How to Increase Solar Adoption in the developing world through Image Segmentation? Applied in India.
Machine Learning can bring a new era in the clean energy sector. This article describes how to identify rooftops from satellite images to find suitable places for solar panel installments.
The complexity of the task at hand is increased due to the low quality of satellite images from India (and most of the developing world). Similar solutions like Google Sunroof project work only on high-resolution images and not usable in the majority of the developing world.
Step 1: Identification of the Algorithm: Image Segmentation
We initially started with the goal of increasing Solar Adoption using Image Segmentation algorithms from computer vision. The goal was to segment the image into roofs and non-roofs by identifying the edges of the roofs. Our first attempt was to use the Watershed image segmentation algorithm. The Watershed algorithm is especially useful when extracting touching or overlapping objects are in the images. The algorithm is very fast and computation inexpensive. In our case, the average computing time for one image was 0.08 sec.
Below are the results from the Watershed algorithm.
As you can see the output was not very good. Next, we implemented Canny Edge Detection. Like Watershed, this algorithm is also widely used in computer vision and tries to extract useful structural information from different visual objects. In the traditional Canny edge detection algorithm, there are two fixed global threshold values to filter out the false edges. However, as the image gets complex, different local areas will need very different threshold values to accurately find the real edges. So there is a technique called auto canny, where the lower and upper bound are automatically set. Below is the Python function for auto canny:
The average time taken by a Canny edge detector on one image is approx. 0.1 sec, which is very good. And the results were better than the Watershed algorithm, but still, the accuracy is not enough for practical use.
Both of the above techniques use Image Segmentation and work without understanding the context and content of the object we are trying to detect (i.e. rooftops). We may get better results when we train an algorithm with the objects (i.e. rooftops) looks like. Convolutional Neural Networks are state-of-the-art technology to understand the context and content of an image and are being used here to increase Solar Adoption Awareness using Image Segmentation technique.
As mentioned earlier, we want to segment the image into two parts — a rooftop or not a rooftop. This is a Semantic segmentation problem. Semantic segmentation attempts to partition the image into semantically meaningful parts and to classify each part into one of the predetermined classes.
In our case, each pixel of the image needs to be labeled as a part of the rooftop or not.
Step 2: Generating the Training Data
To train a CNN model we need a dataset with rooftops satellite images with Indian buildings and their corresponding masks. There is no public dataset available for Indian buildings’ rooftops images with masks. So, we had to create our own dataset. A team of students tagged the images and created masked images (as below).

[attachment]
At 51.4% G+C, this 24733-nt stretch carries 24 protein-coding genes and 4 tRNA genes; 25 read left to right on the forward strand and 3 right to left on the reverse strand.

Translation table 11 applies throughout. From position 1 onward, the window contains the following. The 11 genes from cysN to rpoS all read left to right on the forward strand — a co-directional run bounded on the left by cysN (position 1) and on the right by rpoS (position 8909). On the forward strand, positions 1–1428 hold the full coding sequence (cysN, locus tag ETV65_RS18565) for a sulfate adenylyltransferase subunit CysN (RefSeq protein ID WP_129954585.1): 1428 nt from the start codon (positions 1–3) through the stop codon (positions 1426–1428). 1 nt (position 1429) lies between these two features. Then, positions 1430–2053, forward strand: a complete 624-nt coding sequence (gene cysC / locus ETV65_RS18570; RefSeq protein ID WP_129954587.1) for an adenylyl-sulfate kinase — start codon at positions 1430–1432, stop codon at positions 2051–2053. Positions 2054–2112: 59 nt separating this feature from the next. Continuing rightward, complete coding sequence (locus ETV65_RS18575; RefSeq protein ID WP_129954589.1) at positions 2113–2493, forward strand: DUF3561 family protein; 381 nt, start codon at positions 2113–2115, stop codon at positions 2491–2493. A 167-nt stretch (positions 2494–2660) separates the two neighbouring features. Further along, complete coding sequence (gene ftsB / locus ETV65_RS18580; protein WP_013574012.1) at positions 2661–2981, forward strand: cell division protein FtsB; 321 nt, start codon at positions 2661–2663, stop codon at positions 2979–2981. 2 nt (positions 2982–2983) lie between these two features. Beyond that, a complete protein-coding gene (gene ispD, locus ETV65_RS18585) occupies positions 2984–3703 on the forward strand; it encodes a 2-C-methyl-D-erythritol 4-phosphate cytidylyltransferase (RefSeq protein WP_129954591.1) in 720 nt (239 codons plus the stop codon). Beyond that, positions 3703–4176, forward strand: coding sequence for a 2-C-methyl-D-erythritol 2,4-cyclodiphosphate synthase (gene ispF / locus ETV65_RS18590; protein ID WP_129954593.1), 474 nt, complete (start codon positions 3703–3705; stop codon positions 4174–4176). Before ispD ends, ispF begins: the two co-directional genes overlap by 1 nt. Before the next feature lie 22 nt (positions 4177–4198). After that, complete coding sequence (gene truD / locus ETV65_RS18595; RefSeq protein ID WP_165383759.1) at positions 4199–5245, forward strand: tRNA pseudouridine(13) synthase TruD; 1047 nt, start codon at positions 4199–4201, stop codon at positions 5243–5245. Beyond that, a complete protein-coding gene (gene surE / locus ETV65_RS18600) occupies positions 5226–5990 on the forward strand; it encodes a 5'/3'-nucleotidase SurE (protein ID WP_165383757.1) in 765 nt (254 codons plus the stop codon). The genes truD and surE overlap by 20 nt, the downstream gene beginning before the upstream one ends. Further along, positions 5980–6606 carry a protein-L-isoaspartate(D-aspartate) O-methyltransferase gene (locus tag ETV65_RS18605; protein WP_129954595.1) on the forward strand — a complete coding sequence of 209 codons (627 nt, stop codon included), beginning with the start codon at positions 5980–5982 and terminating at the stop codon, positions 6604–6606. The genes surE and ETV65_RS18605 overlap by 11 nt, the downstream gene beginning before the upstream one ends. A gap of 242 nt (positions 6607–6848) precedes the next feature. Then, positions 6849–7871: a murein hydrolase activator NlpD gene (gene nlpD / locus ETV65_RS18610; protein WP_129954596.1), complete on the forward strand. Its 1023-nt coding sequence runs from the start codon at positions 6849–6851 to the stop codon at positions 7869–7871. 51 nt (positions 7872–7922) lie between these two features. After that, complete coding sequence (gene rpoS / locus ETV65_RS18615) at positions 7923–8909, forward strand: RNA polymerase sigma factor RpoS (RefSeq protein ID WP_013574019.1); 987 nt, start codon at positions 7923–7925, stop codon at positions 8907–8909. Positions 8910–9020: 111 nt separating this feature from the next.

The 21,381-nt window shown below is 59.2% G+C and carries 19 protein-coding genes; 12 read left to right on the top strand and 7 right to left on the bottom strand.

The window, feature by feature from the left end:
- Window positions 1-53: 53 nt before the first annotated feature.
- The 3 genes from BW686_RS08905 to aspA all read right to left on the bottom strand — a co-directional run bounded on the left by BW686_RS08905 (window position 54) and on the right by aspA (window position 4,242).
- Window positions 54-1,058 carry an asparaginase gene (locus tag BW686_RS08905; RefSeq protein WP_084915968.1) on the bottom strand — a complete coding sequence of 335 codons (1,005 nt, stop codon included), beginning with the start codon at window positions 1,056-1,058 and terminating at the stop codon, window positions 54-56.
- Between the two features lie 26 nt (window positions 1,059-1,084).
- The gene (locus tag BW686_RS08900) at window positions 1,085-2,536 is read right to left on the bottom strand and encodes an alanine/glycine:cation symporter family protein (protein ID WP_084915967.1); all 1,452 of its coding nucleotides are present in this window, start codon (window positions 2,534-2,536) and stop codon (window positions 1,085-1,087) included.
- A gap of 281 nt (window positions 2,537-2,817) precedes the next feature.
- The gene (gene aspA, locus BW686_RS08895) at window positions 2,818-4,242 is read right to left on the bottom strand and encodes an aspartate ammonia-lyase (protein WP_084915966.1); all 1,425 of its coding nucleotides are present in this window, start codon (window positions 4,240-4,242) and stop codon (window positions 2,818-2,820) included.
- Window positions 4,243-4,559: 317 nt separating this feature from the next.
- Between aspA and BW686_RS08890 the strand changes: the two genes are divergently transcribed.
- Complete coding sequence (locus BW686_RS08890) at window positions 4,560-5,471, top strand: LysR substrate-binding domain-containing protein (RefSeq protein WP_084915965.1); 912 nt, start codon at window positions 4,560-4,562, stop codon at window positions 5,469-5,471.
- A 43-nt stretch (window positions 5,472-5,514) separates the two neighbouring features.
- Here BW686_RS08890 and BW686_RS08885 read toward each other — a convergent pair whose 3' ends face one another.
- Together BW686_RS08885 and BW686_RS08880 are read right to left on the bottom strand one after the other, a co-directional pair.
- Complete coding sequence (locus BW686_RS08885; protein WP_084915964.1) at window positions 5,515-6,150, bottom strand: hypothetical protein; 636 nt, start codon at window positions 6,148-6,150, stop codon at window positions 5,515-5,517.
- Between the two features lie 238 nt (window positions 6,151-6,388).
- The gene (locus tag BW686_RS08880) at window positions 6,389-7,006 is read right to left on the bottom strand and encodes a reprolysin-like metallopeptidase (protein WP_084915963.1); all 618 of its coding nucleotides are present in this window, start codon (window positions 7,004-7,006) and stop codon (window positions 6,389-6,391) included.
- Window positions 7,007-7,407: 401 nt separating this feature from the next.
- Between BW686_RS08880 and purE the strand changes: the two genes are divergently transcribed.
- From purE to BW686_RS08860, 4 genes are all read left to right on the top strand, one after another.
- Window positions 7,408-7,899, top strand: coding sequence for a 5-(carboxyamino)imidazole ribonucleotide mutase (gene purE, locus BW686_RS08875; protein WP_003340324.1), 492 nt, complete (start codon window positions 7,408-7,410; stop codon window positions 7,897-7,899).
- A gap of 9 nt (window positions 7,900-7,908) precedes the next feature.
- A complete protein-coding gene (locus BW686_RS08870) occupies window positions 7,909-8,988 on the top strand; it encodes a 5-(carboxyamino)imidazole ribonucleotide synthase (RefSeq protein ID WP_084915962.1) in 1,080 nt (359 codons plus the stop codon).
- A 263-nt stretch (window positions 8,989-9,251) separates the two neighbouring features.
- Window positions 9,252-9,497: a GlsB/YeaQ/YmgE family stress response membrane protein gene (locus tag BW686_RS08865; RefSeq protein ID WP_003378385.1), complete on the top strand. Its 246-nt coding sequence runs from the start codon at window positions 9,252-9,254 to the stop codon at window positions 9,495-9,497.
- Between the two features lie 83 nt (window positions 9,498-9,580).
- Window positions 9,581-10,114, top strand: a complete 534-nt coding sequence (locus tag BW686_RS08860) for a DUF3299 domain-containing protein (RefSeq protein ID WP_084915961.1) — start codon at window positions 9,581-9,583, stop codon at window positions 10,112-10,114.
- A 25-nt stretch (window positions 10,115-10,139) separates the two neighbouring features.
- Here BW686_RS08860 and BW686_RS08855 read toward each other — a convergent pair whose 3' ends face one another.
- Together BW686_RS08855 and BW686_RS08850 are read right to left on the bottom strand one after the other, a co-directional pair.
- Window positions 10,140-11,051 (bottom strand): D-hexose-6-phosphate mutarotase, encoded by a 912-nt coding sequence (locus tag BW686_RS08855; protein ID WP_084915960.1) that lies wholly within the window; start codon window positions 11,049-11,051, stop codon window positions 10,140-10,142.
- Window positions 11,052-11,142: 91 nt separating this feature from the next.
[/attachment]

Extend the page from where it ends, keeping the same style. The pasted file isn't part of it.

And here are the final outputs after masking.
Although the U-Net model is known to work with fewer images for data but to begin with, we had only like 20 images in our training set which is way below for any model to give results even for our U-Net. One of the most popular techniques to deal with less data is Data Augmentation. Through Data Augmentation we can generate more data images using the ones in our dataset by adding a few basic alterations in the original ones.
For example, in our case, any Rooftop Image when rotate by a few degrees or flipped either horizontally or vertically would act as a new rooftop image, given the rotation or flipping is in an exact manner, for both the roof images and their masks. We used the Keras Image Generator on already tagged images to create more images.
Step 3: Preprocessing input images
We tried to sharpen these images. We used two different sharpening filters — low/soft sharpening and high/strong sharpening. After sharpening we applied a Bilateral filter for noise reduction produced by sharpening. Below are some lines of Python code for sharpening
And below are the outputs.
Step 4: Training and Validating the model
We generated training data of 445 images. Next, we chose to use U-Net architecture. U-net was initially used for Biomedical image segmentation, but because of the good results it was able to achieve, U-net is being applied in a variety of other tasks. is one of the best network architecture for image segmentation. In our first approach with the U-Net model, we chose to use RMSProp optimizer with a learning rate of 0.0001, Binary cross-entropy with Dice loss (implementation taken from here). We ran our training for 200 epochs and the average(last 5 epochs) training dice coefficient was .6750 and the validation dice coefficient was .7168
Here are the results of our first approach from the Validation set (40 images):
As you can see, in the predicted images there are some 3D traces of building structure in the middle and corners of the predicted mask. We have found out that this is due to the Dice loss. Next, we used Adam optimizer with a learning rate 1e-4 and a decay rate of 1e-6 instead of RMSProp. We used IoU loss instead of BCE+Dice loss and binary accuracy metric from Keras. The training was performed for 45 epochs. The Average(last 5 epochs) training accuracy was: 0.862 and the average validation accuracy was: 0.793. Below are some of the predicted masks on the Validation set from the second approach:
And here are the results form the test data:
More About Omdena
Omdena is an innovation platform for building AI solutions to real-world problems through the power of bottom-up collaboration.